As mentioned previously, contract cancellation clauses are there to cover the agency. On the flip-side, you will rarely if ever see cancellation clauses designed to cover the traveler for any potential expenses they may incur as the result of a cancellation. Agencies often justify this by arguing that there is no need for a clause to protect the traveler because there is no way the agency would ever cancel a contract without cause. After all, agencies are in the business of getting people to work. However, as we will discuss below, there are a number of scenarios in which a contract cancellation is out of the agency’s control.

Travel nursing contract cancellation scenarios

There are myriad scenarios in which contracts can be cancelled. Each scenario has different ramifications. We’re going to classify contract cancellations into 4 categories for organizational purposes.

Contract cancelled for cause

“Good cause” is perhaps the most common reason that contracts are cancelled. In this scenario, the hospital or agency cancels the contract. As mentioned above, “good cause” is typically defined by the contract as willful disregard for duty, repeated performance issues, and/or criminal activity. In our experience, we’ve worked with folks who have been cancelled for attendance issues, medication errors, routine disregard for hospital policy, patient abandonment, and discovery of action against a license among other reasons.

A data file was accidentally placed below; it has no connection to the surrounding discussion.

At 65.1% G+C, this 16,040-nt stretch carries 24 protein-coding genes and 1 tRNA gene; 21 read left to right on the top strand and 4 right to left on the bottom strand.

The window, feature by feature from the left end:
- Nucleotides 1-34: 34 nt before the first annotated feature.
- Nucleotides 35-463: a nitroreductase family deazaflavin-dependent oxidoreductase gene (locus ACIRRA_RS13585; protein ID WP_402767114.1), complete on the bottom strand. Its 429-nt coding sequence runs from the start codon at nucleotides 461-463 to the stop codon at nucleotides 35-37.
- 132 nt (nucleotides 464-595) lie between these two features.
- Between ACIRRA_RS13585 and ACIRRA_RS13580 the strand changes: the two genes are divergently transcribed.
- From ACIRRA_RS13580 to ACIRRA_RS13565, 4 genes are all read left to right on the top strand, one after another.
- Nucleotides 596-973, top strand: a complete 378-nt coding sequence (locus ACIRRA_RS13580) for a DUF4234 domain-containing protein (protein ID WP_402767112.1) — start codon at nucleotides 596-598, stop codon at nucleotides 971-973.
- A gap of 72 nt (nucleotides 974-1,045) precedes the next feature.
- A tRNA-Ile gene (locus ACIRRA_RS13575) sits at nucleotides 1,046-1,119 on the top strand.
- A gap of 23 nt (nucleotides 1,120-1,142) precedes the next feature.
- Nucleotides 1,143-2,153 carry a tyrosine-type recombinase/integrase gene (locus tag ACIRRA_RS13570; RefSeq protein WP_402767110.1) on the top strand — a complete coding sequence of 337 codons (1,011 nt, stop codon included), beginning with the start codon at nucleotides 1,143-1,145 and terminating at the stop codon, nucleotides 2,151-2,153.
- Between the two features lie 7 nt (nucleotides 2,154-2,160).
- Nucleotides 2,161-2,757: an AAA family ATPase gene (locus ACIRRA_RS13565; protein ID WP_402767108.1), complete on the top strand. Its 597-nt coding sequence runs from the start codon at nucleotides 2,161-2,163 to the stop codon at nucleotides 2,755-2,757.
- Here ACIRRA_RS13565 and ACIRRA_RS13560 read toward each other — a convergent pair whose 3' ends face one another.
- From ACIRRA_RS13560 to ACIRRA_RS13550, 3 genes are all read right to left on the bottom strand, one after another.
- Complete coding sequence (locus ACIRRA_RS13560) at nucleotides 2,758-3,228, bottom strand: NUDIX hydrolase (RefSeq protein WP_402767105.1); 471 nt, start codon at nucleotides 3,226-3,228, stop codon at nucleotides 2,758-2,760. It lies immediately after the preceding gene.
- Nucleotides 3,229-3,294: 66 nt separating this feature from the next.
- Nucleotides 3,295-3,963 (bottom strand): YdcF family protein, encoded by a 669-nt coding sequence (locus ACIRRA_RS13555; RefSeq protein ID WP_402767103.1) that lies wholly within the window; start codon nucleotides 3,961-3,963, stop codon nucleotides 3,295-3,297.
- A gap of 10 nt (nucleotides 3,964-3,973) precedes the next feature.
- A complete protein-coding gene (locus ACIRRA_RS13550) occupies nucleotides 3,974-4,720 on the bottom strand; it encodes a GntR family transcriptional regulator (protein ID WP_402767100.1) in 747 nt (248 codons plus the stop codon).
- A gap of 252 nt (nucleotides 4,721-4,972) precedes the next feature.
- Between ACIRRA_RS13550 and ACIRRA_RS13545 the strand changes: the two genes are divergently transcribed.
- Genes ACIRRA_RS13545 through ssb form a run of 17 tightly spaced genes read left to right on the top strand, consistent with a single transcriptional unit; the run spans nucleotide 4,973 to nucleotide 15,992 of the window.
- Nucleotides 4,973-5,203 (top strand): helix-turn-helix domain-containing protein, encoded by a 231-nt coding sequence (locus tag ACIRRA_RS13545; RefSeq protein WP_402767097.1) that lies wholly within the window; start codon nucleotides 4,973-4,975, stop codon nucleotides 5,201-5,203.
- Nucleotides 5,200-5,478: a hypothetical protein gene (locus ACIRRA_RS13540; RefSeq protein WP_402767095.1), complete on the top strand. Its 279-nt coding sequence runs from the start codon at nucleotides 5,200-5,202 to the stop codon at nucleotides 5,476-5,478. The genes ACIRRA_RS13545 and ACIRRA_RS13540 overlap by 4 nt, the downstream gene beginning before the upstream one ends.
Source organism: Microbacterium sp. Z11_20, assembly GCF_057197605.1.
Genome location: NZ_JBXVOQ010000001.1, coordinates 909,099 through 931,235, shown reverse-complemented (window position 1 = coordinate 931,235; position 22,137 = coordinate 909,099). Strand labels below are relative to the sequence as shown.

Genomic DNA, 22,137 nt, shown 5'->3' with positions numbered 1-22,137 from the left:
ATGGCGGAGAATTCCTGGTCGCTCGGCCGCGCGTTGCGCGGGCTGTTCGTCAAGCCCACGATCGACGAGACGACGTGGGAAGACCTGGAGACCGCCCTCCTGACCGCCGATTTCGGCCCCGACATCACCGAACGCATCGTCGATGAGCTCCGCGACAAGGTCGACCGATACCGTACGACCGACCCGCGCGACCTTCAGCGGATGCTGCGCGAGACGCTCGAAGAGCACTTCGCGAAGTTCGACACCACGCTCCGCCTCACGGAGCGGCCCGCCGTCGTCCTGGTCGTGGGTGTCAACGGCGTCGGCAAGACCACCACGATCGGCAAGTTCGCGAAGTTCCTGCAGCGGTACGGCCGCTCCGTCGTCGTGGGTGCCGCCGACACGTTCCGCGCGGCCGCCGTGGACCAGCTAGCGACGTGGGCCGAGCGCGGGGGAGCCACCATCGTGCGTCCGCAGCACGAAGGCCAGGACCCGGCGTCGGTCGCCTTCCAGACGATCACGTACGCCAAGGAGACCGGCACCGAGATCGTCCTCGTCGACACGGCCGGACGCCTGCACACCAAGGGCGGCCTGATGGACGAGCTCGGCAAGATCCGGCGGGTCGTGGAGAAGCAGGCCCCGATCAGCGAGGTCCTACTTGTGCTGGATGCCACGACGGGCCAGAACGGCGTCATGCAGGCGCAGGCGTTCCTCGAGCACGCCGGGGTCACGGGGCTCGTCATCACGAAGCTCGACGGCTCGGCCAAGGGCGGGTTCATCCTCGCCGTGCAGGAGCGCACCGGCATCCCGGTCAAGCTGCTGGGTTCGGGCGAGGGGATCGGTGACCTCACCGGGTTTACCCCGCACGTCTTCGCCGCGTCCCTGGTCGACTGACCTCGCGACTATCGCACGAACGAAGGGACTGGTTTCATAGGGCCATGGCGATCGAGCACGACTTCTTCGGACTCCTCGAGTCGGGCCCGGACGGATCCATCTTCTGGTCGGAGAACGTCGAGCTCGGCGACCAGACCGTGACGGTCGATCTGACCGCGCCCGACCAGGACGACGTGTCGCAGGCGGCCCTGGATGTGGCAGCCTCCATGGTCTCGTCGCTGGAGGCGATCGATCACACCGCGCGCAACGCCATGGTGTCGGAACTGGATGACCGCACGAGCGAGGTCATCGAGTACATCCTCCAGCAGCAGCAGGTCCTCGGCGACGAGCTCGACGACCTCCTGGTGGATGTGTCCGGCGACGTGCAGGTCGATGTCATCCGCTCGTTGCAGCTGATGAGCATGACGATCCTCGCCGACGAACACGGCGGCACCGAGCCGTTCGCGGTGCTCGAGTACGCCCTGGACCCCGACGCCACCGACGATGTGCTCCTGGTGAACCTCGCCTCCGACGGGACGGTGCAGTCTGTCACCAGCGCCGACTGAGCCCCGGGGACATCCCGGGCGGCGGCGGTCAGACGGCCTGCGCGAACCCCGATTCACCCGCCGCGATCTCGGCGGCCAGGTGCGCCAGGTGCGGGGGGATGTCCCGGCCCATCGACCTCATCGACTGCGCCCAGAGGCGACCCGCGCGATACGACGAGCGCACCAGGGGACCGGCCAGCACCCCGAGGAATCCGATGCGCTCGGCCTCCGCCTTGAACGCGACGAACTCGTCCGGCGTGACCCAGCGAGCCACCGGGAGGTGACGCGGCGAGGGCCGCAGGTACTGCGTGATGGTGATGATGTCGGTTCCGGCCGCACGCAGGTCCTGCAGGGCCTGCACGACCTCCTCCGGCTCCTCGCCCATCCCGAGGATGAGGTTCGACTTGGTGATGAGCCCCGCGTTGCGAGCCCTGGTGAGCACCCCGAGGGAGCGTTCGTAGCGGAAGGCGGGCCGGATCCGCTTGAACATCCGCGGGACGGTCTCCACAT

Sometimes, “good cause” is a really good cause. In such circumstance, the traveler understands that the contract cancellation was justified. In the worst case scenarios, the traveler could be flagged as “Do Not Return” by the hospital and/or the agency.

Other times, “good cause” may seem like a bunch of hogwash. It may appear as though the hospital cited good cause, when in reality, they just had a major drop in census and wanted to avoid paying the agency a penalty fee for cancelling the contract. Unfortunately, there is very little the agency or you can do in these situations, so once the contract is cancelled it is typically a done deal.